Mobile industry group wants new privacy rules
The Mobile Marketing Association is working on new privacy guidelines among its members to better define what information is collected from consumers and how it's used.
A trade group for the mobile-phone industry is calling for new privacy guidelines to help address consumer complaints over how and what information is gathered through mobile apps.
Made up of mobile advertisers, publishers, and media companies, the Mobile Marketing Association said yesterday that it's working on a new set of privacy guidelines to supplement its current Global Code of Conduct. Created in 2008, the Code of Conduct established that mobile marketers must ensure that consumers can opt in and out of ads and that information gathered through ads be used responsibly.
But with ongoing concerns about online privacy, the MMA said it wants consumers to have a more transparent view of the process of information gathering and a better understanding of how that information is being used. Toward that end, the MMA is calling on more companies to join its privacy committee, which sets up certain guidelines for online data collection. The group also intends to discuss the issue of online privacy at its upcoming Consumer Best Practices meeting on January 25 and 26.
"The launch of this initiative shows the MMA's and Mobile Industry's ongoing commitment to the importance of consumer transparency with regards to privacy issues and data collection," Greg Stuart, Global CEO of the MMA, said in a statement. "The industry recognizes that in order for marketers and publishers to responsibly and sustainably engage consumers through and with the mobile channel, we need to continuously update how we address the collection, management, and use of personal data or related consumer information."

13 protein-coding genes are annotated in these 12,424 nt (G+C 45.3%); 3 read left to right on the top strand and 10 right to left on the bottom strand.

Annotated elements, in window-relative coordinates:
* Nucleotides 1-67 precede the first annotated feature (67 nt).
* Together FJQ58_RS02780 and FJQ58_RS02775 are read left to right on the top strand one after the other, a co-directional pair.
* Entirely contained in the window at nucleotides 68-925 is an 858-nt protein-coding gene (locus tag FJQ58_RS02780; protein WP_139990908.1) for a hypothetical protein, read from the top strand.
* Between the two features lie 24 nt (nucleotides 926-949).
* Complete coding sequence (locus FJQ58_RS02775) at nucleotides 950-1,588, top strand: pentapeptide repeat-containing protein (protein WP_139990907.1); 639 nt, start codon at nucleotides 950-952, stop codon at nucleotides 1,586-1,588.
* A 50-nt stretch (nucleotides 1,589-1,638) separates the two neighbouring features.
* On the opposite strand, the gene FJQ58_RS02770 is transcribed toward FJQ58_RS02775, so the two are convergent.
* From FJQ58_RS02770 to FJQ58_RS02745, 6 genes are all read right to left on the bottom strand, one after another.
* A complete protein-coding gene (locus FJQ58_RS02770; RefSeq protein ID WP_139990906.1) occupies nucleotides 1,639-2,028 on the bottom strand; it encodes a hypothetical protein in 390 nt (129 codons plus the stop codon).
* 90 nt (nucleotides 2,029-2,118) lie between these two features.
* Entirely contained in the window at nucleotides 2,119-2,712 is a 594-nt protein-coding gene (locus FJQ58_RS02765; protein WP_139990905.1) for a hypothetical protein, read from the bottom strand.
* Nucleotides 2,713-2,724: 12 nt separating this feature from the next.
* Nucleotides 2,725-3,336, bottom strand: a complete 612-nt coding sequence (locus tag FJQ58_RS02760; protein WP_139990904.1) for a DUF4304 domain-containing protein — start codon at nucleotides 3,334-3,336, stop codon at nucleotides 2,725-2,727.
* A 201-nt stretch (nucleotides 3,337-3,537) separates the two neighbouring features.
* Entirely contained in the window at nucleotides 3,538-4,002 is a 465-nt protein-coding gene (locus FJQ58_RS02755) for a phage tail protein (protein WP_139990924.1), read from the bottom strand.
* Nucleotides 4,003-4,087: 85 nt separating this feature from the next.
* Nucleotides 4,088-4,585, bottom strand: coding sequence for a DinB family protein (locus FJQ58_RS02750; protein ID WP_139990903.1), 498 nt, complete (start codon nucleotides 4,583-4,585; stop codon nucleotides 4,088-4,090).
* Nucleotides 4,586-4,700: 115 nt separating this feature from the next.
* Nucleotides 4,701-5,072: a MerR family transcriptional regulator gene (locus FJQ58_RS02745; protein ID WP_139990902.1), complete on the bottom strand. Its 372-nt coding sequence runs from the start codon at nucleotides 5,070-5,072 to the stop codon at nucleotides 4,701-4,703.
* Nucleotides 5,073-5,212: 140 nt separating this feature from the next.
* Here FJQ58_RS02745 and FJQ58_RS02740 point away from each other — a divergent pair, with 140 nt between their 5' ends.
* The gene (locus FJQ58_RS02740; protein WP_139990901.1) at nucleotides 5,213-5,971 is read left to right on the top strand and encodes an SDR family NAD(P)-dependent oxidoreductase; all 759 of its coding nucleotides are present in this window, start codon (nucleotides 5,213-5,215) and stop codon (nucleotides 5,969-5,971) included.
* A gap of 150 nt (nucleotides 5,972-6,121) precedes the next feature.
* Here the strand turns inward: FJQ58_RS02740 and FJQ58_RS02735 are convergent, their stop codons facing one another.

Always an ongoing issue, online privacy once again found itself in the news recently. The Wall Street Journal on Saturday ran a story in which it discovered that some mobile apps send certain information, such as the phone's location, to third-party companies without the user's consent or knowledge. Responding to the Journal's findings, Stuart told the paper that the report "shone a light on issues the [MMA's] committee will need to address."
The government is also getting involved in the issue, another factor that's likely spurring the MMA to act. Earlier this month, theon online privacy in which it discussed the idea of a "do not track" for the Web policy, similar to the current "do not call" list that bans telemarketers from calling people.
The creation and maintenance of such a list for the Web would be difficult to implement, though, one reason why some in Washington want to see the industry do a better job of self-regulation. Stopping short of calling for new regulations on mobile advertisers, FTC Chairman Jon Leibowitz said during the launch of the report that "we're going to give these companies a little time, but we'd like to see them work a lot faster."